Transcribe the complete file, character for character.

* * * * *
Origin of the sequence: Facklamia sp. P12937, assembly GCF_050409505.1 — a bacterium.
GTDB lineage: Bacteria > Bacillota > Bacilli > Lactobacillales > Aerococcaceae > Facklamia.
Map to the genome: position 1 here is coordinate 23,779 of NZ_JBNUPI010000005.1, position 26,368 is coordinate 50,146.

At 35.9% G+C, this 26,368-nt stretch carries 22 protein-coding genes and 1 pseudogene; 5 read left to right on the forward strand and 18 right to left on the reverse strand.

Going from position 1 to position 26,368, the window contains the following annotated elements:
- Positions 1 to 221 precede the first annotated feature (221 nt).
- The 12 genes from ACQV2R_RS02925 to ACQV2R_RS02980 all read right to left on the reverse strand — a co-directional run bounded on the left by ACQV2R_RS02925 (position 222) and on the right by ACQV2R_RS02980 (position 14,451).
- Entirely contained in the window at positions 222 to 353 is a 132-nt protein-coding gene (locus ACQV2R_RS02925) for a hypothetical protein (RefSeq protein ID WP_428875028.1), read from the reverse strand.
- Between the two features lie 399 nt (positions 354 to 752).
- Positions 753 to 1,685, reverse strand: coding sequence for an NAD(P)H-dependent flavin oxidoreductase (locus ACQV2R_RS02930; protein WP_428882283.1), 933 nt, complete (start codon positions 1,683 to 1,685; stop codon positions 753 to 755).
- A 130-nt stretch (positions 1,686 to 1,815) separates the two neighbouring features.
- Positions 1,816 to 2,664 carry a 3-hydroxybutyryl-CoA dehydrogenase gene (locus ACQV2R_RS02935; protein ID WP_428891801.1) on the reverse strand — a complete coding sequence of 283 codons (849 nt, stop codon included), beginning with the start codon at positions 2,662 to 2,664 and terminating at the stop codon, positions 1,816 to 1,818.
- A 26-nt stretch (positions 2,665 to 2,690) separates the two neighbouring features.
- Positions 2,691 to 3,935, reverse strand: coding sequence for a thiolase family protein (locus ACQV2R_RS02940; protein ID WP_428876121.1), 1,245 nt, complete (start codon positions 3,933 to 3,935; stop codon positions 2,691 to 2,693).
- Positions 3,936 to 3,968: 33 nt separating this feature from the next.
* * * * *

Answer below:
Origin of the sequence: Facklamia sp. P12937, assembly GCF_050409505.1 — a bacterium.
GTDB lineage: Bacteria > Bacillota > Bacilli > Lactobacillales > Aerococcaceae > Facklamia.
Map to the genome: position 1 here is coordinate 23,779 of NZ_JBNUPI010000005.1, position 26,368 is coordinate 50,146.

At 35.9% G+C, this 26,368-nt stretch carries 22 protein-coding genes and 1 pseudogene; 5 read left to right on the forward strand and 18 right to left on the reverse strand.

Going from position 1 to position 26,368, the window contains the following annotated elements:
- Positions 1 to 221 precede the first annotated feature (221 nt).
- The 12 genes from ACQV2R_RS02925 to ACQV2R_RS02980 all read right to left on the reverse strand — a co-directional run bounded on the left by ACQV2R_RS02925 (position 222) and on the right by ACQV2R_RS02980 (position 14,451).
- Entirely contained in the window at positions 222 to 353 is a 132-nt protein-coding gene (locus ACQV2R_RS02925) for a hypothetical protein (RefSeq protein ID WP_428875028.1), read from the reverse strand.
- Between the two features lie 399 nt (positions 354 to 752).
- Positions 753 to 1,685, reverse strand: coding sequence for an NAD(P)H-dependent flavin oxidoreductase (locus ACQV2R_RS02930; protein WP_428882283.1), 933 nt, complete (start codon positions 1,683 to 1,685; stop codon positions 753 to 755).
- A 130-nt stretch (positions 1,686 to 1,815) separates the two neighbouring features.
- Positions 1,816 to 2,664 carry a 3-hydroxybutyryl-CoA dehydrogenase gene (locus ACQV2R_RS02935; protein ID WP_428891801.1) on the reverse strand — a complete coding sequence of 283 codons (849 nt, stop codon included), beginning with the start codon at positions 2,662 to 2,664 and terminating at the stop codon, positions 1,816 to 1,818.
- A 26-nt stretch (positions 2,665 to 2,690) separates the two neighbouring features.
- Positions 2,691 to 3,935, reverse strand: coding sequence for a thiolase family protein (locus ACQV2R_RS02940; protein ID WP_428876121.1), 1,245 nt, complete (start codon positions 3,933 to 3,935; stop codon positions 2,691 to 2,693).
- Positions 3,936 to 3,968: 33 nt separating this feature from the next.